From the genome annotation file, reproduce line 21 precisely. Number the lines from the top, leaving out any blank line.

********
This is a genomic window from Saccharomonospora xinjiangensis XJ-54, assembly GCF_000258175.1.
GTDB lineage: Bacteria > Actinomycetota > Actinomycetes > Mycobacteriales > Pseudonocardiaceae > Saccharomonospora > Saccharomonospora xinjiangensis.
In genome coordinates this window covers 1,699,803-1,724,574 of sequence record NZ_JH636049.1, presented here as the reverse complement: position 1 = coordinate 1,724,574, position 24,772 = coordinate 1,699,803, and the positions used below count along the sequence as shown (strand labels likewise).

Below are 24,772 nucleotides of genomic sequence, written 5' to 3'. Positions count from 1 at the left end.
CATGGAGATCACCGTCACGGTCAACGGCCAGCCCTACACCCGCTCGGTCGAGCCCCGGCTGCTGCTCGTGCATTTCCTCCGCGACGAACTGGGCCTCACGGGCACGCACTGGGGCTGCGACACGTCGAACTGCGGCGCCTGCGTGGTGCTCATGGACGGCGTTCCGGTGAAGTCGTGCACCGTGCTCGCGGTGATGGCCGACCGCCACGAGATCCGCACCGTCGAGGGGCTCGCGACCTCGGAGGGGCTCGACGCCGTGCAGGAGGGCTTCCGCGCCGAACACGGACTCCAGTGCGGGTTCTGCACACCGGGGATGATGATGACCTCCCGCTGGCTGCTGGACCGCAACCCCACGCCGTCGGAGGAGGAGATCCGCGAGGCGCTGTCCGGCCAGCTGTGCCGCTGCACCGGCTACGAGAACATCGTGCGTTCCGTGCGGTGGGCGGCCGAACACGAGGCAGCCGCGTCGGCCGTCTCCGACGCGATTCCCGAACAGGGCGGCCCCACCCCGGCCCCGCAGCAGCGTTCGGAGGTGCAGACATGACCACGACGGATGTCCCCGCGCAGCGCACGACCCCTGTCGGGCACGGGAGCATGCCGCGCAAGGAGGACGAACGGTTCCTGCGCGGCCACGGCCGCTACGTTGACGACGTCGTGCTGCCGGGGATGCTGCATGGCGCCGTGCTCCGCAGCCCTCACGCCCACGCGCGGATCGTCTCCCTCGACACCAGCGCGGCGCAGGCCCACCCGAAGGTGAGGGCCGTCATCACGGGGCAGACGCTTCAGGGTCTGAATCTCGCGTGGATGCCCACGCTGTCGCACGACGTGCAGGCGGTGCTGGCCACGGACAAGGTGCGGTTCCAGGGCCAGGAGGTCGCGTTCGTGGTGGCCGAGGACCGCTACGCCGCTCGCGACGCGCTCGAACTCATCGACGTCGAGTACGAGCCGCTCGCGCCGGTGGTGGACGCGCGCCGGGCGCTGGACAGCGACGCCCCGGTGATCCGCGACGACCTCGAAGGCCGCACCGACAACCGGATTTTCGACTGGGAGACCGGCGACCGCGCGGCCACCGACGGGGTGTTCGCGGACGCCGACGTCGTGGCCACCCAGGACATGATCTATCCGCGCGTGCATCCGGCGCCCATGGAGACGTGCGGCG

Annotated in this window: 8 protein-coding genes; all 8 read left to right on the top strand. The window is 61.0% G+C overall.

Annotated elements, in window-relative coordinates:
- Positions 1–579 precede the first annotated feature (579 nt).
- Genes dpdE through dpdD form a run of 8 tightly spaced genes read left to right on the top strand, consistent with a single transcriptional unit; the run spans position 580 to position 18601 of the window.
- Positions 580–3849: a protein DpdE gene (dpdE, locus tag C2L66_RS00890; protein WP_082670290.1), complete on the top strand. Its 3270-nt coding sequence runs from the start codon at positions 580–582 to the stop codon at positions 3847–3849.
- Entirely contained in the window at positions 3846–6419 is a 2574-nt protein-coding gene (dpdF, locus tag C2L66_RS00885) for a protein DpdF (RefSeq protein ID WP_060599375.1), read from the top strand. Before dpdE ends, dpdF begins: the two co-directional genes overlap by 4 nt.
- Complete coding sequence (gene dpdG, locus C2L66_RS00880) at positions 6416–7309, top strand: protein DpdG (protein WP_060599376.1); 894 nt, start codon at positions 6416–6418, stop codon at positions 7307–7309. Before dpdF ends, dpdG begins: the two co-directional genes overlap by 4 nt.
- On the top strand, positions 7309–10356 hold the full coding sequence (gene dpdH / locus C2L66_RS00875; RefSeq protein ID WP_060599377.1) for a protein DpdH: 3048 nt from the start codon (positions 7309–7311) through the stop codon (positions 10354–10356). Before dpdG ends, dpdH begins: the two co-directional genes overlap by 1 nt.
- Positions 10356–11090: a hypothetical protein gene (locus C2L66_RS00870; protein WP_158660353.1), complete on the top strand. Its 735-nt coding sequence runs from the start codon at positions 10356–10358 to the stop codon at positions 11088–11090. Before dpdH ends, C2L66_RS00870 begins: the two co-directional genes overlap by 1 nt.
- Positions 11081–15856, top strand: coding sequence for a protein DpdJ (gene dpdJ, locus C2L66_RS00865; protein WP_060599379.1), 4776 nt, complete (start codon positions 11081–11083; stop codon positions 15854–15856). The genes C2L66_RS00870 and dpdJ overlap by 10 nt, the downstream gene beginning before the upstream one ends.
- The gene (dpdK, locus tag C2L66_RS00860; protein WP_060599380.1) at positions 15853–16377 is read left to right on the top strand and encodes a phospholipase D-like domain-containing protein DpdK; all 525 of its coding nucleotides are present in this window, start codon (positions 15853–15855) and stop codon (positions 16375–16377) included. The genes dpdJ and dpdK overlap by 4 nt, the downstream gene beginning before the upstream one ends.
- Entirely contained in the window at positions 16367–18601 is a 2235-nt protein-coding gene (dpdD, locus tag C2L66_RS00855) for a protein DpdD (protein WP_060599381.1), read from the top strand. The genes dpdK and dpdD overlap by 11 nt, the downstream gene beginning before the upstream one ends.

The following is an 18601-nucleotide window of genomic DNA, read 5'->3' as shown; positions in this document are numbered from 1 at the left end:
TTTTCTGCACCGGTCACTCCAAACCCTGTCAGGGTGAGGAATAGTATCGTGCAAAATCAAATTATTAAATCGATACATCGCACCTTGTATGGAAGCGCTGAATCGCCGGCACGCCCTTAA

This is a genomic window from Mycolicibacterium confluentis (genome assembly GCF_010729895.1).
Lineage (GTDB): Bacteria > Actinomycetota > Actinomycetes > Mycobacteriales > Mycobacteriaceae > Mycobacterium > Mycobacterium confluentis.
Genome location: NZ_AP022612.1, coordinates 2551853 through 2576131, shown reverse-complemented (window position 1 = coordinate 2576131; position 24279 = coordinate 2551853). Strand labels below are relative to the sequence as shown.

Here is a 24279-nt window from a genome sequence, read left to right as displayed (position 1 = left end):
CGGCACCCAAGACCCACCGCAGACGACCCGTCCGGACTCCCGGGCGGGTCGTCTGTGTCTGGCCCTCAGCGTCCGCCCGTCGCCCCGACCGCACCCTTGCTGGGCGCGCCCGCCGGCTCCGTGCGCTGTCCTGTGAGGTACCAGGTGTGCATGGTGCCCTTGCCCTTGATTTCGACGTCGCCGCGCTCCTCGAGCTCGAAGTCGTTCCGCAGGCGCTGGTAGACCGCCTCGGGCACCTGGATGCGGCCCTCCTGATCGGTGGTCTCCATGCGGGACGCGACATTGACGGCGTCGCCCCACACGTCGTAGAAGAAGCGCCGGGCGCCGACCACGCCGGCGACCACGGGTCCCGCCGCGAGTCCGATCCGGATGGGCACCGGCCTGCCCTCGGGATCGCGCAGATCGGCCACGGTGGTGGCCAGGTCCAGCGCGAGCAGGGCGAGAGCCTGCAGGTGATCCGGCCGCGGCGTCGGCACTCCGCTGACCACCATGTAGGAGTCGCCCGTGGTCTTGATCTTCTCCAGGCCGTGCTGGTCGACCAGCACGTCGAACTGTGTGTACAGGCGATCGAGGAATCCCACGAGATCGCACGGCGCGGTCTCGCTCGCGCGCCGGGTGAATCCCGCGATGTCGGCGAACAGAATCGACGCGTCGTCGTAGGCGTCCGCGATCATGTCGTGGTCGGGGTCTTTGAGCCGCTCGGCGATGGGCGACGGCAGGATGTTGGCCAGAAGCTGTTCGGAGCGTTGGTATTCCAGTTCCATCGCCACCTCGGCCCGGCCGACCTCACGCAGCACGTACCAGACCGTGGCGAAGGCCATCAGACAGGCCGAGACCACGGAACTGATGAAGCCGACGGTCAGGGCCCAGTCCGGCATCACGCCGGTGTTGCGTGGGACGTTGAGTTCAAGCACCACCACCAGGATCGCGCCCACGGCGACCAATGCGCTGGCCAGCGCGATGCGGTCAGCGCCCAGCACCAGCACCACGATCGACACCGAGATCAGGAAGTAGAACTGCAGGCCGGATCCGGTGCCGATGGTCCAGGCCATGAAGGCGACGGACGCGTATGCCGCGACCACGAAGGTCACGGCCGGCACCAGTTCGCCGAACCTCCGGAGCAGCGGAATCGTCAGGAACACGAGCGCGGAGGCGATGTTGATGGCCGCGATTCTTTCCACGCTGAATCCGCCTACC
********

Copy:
Lineage (GTDB): Bacteria > Actinomycetota > Actinomycetes > Mycobacteriales > Mycobacteriaceae > Mycobacterium > Mycobacterium confluentis.